Tourism Vibrant in South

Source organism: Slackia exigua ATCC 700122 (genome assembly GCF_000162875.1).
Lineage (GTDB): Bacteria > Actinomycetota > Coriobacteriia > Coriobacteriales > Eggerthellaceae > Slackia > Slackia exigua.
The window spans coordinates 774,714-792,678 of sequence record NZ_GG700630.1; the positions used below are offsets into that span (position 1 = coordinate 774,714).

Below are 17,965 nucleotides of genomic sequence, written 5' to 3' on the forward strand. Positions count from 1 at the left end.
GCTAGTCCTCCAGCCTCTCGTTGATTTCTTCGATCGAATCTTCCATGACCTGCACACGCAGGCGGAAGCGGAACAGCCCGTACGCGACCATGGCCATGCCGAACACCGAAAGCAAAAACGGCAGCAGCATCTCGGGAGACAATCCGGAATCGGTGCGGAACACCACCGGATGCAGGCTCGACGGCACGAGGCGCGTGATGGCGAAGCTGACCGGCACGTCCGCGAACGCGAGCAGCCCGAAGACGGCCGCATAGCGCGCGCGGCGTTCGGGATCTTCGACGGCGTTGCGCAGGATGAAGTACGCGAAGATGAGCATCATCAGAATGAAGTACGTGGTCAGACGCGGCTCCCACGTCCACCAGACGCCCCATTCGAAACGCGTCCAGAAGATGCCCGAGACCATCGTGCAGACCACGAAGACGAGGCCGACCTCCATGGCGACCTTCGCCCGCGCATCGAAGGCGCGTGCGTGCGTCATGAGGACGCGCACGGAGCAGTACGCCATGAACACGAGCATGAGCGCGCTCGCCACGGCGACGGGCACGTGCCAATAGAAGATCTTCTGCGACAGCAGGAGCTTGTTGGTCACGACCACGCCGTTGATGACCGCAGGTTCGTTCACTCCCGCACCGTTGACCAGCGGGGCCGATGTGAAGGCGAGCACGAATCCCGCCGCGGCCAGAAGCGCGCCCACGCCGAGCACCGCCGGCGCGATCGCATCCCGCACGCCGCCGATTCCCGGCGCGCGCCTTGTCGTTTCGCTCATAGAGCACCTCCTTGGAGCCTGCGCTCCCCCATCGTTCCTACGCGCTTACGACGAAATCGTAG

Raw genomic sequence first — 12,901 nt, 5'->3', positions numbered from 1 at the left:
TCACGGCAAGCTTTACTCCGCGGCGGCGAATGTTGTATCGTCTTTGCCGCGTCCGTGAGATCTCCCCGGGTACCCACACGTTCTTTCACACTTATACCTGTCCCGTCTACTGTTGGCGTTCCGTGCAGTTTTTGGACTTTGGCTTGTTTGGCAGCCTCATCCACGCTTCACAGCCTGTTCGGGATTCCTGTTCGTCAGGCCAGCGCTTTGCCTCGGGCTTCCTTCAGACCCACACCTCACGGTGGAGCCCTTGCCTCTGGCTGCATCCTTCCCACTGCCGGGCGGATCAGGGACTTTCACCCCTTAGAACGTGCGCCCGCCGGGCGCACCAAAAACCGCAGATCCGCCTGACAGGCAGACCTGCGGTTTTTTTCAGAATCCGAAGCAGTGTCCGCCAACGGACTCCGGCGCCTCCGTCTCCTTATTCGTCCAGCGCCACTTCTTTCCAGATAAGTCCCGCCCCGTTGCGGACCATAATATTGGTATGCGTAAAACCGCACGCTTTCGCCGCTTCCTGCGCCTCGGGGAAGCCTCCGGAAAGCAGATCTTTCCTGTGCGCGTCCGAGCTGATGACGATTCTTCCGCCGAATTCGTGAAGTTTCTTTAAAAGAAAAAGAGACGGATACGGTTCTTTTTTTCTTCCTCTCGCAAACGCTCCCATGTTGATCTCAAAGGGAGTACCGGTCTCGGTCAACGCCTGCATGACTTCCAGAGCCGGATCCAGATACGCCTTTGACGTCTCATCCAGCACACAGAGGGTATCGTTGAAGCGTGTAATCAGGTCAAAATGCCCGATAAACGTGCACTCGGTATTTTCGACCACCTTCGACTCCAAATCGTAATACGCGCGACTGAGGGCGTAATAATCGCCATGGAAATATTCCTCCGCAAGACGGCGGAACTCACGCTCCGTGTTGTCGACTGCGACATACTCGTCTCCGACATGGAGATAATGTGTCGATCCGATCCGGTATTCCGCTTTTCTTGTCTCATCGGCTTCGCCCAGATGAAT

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By Frederick Philander KEETMANSHOOP The tourism business is booming for at least one entrepreneur in the south near Keetmans-hoop, thanks to a growing number of overseas visitors to Namibia. “We primarily focus our business from the European tourism market and it is working like a bomb for a small business such as ours. More and more tourists daily visit the farm,” said the manager of the family business known as Quivertree Forest, Conraad Nolte. He and his parents are managing the tourist venture, which is situated some fifteen kilometers outside Keetmanshoop, since 1989. “My father bought the farm with the Kokerboom Forest to help protect the environment. Before we bought the farm people were willfully destroying the forest by chopping down the trees for firewood. We started developing the farm with its natural offerings such as the quiver trees, a cluster of about three hundred,” the young manager said proudly. By his own admission the family business attracts more foreigners than Namibians per year and the number is growing thanks to extensive advertising overseas. “We would like to encourage the Namibian public to come and visit the south, usually considered to be a dull and unattractive area after the Finger of God tumbled down a few years ago. We try to keep the place intact in its natural form,” Nolte said. Since taking over the farm, the Nolte family has developed it into a comfortable and popular tourist undertaking. “Presently, we can accommodate more stay-over visitors because we have erected twenty-five well equipped bungalows for visitors, who frequently come back to admire the natural beauty the south can offer in the form of walking tours through the Quivertree Forest and the beautiful rock formations of what we call the Giant’s Playground,” Conraad asserted, also referring to the fact that the business also helps to rehabilitate stray wild animals. The Quivertree Forest boasts four cheetahs and a warthog, freely roaming on large acres of land.